Execution errors occur relatively frequently, especially if there is more than one airfield in close proximity. The airfield is usually a military base or a general aviation airport. This poses a danger because general aviation airports are usually smaller, with shorter runways. They also do not have requisite facilities to handle large commercial aircraft.

Cases of an aircraft appearing at the wrong airport however exposes the passengers to several other risks. Short runways are not the only hazard. Runways at higher elevation pose a great risk, since an aircraft will require a longer length to land. Other aircraft operating at the airport will not be aware of the potential conflicting traffic. Air traffic controllers may not detect a wrong airport landing in time to intervene because of other workload or radar coverage limitations.

Similar runways, same heading

It is not uncommon for runways of airports close to have the same heading; The general wind direction is usually the same, leading to similar construction. Runways are usually constructed to take advantage of the prevailing wind conditions, making runways in close proximity to have similar headings. Error is possible when two airfields are in close proximity and the pilot relies on visual instead of instruments and charts. ATC is also sometimes to blame. Night time errors are more frequent since pilots are attracted by the runway lights of the first airport that they see after commencing descent.

On December 18 2013, an Ethiopian Airlines Boeing 767, Flight ET-815 bound for Kilimanjaro International Airport (JRO) mistakenly landed at Arusha Airport (ARK). The aircraft had 223 persons on board. The pilot had been informed of a light aircraft, a disabled Cessna Caravan on the runway. He was directed to land in runway 27, but instead landed in runway 27 of Arusha Airport. It appears that during descent the pilot saw an airport and prematurely abandoned the given procedure. He subsequently joined left downwind for runway 27 Arusha Airport while believing that he was proceeding to land at Kilimanjaro. His downwind position report was not challenged by the Kilimanjaro controller who should have had him in sight in that position.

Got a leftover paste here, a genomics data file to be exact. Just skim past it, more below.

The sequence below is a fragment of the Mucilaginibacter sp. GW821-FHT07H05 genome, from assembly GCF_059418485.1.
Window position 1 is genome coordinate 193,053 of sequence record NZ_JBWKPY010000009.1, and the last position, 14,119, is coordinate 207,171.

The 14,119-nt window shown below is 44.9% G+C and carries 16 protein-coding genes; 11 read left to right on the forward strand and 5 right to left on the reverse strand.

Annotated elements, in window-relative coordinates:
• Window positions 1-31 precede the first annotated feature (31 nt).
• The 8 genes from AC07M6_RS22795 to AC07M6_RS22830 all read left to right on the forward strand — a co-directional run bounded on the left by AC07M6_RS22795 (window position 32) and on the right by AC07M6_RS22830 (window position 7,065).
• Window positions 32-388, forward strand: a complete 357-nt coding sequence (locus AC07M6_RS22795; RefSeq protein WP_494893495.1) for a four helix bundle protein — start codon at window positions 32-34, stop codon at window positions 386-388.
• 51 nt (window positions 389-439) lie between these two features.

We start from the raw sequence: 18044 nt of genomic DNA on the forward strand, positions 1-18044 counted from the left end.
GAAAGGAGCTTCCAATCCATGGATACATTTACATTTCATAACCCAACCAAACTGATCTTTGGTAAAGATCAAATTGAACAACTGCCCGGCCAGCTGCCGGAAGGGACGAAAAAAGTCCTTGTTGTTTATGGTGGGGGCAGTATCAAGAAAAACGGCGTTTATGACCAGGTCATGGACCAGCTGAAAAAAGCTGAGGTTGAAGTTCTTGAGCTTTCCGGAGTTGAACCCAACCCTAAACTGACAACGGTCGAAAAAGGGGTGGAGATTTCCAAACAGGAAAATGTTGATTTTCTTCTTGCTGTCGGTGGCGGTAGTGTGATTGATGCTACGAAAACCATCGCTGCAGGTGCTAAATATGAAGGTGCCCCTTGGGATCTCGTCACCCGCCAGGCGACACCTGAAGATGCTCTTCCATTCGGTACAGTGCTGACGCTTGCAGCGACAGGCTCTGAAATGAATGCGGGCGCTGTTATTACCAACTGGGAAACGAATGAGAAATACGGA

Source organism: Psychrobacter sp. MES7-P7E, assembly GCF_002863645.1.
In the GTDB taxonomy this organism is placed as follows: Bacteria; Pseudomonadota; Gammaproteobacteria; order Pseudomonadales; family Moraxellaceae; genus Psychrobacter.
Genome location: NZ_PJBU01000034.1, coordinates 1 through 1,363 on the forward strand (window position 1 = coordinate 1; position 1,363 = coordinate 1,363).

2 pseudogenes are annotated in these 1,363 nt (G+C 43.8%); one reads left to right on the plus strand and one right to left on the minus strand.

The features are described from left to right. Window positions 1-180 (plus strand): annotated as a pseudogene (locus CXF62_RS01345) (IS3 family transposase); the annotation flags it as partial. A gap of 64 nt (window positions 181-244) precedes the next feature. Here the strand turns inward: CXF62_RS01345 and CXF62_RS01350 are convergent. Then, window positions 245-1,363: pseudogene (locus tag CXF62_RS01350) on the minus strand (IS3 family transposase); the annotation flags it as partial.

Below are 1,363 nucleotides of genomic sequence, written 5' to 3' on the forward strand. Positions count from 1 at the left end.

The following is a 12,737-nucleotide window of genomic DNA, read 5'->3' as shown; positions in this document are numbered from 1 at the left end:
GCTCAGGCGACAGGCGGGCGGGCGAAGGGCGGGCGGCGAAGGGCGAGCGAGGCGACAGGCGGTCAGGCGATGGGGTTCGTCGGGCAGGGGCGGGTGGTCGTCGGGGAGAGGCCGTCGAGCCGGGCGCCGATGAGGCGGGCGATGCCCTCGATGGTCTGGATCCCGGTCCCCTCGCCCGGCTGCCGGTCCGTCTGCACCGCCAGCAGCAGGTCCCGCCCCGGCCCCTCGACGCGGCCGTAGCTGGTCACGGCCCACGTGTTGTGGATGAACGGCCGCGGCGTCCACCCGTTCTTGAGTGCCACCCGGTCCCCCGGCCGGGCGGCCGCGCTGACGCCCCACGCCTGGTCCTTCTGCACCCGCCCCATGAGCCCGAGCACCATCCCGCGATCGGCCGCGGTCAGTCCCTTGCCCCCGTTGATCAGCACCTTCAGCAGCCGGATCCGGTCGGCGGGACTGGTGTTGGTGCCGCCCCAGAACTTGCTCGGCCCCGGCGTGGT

Short runway

Perhaps the worst case of wrong airport occurred on January 17 2019. A Saha Airlines Boeing 707 intending to land at Payam Airport landed at the much smaller Fath Airport with a runway length of only 1,300 metres (4,300 feet). A Boeing 707 generally requires a runway length of more than 2,500 metres (8,200 feet). It overran the runway and crashed into houses past the end of the runway killing  15 of the 16 on board. The houses were empty at the time of the crash.The weather was also reported to be bad. The flight engineer is reported to have stated “We followed normal procedure and landed normally. Then all of a sudden we found ourselves at the end of the runway. It all happened so fast there was no time for any kind of reaction, not even a shout or a comment.”

Previously on November 16 2018, a Taban Airlines MD-88 carrying 155 passengers attempted to land on the same runway twice, mistaking it for the Payam runway, which is nearly inline. The aeroplane reached an altitude of 1 m on the first approach, before aborting the attempt. It aborted a second attempt, before making a safe landing at Payam.

The runways of the airports at Payam and Fath are almost in line. The thresholds of runways 30 and 31L are 10km apart. Often airports that have confused one crew, confuse other crew. Some airports are notorious for causing confusion.

Modern navigation systems accurate

It is an achievement that with modern air navigation systems, most flights end up in the right airports!

Passengers can however arrive at the wrong airport for totally different reasons, unrelated to flight or supporting crew. Some destinations regularly confuse travellers as they book their flights.

Leave a Comment

Your email address will not be published. Required fields are marked *

This site uses Akismet to reduce spam. Learn how your comment data is processed.